OR: We still don’t know if the type of mechanisms that C. elegans studies revealed is conserved in humans. That’s the billion-dollar question. If indeed it happens, and this is something that remains to be seen, then it’s a whole new layer of information that we have been ignoring. The first stage would be to use this information for diagnosis.

Recently, your lab was involved in a different project, as your team pieced segments from the Dead Sea Scrolls by sequencing ancient DNA extracted from the animal skins on which the scrolls were written. Are you also passionate about history and helping to decipher ancient texts?

OR: I am interested in history and using DNA sequencing to piece together the puzzle of the Dead Sea Scrolls was one of the most enjoyable projects I ever took part in. I hope to do more of that in the future and, indeed, I have a few other projects in the lab where we try to use insights from biology to better understand ancient history. These include other techniques, not just DNA sequencing. I think that’s the beauty of interdisciplinary science: you discover new things if you adress the problem from unconventional angles.

Do you plan to continue your research related to inheritance and evolution? What would your dream project be?

OR: I am already working on my dream projects, in the plural, because the dream project is just any exciting idea that sparks your curiosity. You never know what will be important twenty years from now. The best thing you can do is just study interesting and challenging topics, and do it in style – namely do good science using elegant experiments. My dream project is any project that gets me out of my comfort zone. Another aspect that is very important is interdisciplinarity – that’s a recipe for interesting science. I study a very wide range of questions, from epigenetic mechanisms and small RNAs to decision-making, rationality, archelogy, hardcore neuroscience and more. On most of these projects, I am collaborating with scientists from other fields.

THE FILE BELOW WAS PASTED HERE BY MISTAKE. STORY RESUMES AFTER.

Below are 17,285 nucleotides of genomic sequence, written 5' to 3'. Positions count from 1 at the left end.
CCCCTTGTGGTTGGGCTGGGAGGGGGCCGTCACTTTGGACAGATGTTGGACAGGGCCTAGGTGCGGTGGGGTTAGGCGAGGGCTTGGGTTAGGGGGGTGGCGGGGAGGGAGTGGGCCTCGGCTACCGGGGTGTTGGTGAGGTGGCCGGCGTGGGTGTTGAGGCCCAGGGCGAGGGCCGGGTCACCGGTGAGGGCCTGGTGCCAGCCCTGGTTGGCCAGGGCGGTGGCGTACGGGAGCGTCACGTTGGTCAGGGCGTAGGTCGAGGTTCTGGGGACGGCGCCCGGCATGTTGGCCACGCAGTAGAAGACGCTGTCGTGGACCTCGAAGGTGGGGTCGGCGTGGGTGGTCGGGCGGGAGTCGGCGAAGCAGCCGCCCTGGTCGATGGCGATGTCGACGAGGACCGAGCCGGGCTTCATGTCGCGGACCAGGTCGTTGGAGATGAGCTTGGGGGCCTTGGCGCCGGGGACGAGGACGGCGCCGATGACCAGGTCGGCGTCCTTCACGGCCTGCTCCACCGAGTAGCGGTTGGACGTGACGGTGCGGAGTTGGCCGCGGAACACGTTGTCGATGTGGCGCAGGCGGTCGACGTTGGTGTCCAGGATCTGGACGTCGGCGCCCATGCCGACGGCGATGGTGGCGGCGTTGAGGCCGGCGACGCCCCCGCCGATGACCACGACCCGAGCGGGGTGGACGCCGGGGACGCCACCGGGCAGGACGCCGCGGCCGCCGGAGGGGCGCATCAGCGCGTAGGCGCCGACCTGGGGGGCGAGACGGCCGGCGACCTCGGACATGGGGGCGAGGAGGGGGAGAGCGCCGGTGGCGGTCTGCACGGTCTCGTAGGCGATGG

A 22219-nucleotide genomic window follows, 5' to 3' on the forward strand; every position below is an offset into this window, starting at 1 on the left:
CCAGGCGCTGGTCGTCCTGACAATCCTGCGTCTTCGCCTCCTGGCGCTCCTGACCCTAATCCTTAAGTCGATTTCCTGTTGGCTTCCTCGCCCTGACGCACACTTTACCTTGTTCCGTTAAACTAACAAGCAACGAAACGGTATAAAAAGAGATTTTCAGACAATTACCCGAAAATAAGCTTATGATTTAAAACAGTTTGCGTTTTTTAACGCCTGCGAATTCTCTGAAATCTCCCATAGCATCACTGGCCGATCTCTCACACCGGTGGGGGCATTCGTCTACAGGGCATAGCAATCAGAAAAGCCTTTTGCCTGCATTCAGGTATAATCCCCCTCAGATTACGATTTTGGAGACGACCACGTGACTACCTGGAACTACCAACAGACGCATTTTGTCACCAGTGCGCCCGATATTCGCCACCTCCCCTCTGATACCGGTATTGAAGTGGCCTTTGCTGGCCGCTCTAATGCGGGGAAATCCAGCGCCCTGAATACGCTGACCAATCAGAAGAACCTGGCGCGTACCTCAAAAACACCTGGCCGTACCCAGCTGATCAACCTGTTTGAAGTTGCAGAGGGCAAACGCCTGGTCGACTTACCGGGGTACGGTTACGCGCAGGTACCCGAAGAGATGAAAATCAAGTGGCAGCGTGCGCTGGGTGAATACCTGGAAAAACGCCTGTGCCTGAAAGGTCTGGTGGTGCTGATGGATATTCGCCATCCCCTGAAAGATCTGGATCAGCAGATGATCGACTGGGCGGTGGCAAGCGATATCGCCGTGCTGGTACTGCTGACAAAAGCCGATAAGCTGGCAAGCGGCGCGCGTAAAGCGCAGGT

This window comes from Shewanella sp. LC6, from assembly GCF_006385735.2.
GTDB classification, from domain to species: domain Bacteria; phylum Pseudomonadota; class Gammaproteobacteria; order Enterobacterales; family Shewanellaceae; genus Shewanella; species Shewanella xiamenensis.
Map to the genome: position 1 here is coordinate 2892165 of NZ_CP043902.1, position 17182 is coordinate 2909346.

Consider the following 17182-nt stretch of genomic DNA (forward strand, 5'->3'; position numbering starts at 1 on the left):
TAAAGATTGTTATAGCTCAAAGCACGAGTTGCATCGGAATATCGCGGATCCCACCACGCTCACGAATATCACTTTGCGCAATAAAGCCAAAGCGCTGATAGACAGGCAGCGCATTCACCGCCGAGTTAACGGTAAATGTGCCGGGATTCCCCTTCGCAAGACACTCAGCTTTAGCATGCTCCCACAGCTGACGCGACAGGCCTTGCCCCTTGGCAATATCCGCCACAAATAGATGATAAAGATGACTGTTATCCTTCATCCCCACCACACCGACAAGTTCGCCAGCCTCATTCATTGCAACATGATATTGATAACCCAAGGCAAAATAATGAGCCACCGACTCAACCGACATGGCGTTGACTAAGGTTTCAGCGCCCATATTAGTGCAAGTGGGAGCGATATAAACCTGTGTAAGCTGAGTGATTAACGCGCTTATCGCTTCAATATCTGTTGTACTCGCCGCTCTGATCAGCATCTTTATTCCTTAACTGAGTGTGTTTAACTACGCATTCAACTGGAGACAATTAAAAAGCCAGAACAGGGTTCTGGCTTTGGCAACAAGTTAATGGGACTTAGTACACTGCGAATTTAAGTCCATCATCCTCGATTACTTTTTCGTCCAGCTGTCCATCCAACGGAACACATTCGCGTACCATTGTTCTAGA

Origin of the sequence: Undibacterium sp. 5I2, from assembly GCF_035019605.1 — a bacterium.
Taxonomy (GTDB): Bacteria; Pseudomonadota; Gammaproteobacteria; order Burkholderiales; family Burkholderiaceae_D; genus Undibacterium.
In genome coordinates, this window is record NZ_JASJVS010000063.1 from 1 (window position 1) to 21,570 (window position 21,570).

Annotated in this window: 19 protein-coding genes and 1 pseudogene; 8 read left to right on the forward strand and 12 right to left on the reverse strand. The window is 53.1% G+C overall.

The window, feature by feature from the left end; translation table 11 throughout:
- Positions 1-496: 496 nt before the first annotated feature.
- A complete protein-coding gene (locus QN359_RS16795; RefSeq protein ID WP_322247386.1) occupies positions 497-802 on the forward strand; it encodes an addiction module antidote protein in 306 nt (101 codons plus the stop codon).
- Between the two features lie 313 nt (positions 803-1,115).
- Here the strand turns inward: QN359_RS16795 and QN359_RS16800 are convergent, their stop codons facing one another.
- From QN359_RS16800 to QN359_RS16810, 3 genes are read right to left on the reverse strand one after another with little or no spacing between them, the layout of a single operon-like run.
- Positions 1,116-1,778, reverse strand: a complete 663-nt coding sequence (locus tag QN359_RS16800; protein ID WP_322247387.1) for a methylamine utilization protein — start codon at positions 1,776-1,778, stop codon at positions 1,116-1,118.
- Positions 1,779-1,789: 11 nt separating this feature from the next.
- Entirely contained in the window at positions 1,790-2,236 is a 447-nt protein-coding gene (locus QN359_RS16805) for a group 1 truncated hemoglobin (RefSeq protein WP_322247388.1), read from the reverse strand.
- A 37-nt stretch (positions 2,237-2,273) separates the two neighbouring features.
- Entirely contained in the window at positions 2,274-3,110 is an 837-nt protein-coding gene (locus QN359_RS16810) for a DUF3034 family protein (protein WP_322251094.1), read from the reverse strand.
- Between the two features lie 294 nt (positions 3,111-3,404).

Which scientist did you admire while aspiring to become a researcher?

OR: I started thinking about becoming a scientist quite late, in my 20s. My science superhero is my father, Gideon (Gidi). Not only is he an amazing and highly accomplished scientist, but he’s also an MD-PhD and does research in parallel to practicing medicine. He made incredible seminal discoveries, but more importantly, he also takes himself very lightly and does it all for fun and out of curiosity.

People are continuously searching for role models, across disciplines. You surely inspired many scientists. How did it feel to be under the spotlight from the beginning of your career?

OR: If I am somebody’s role model then it makes me very happy and I hope I’m doing a good job at it. I had the pleasure of receiving supportive emails from scientists that I don’t know, saying how much they enjoyed reading our papers or listening to a talk, or how they got inspired by something we did in the lab. Nothing makes me happier, it’s the best part of the job. I try to be a good mentor to anyone who wants my advice, especially to my lab members. I’m still young and am still learning myself.

About the Federation of European Neuroscience Societies (FENS)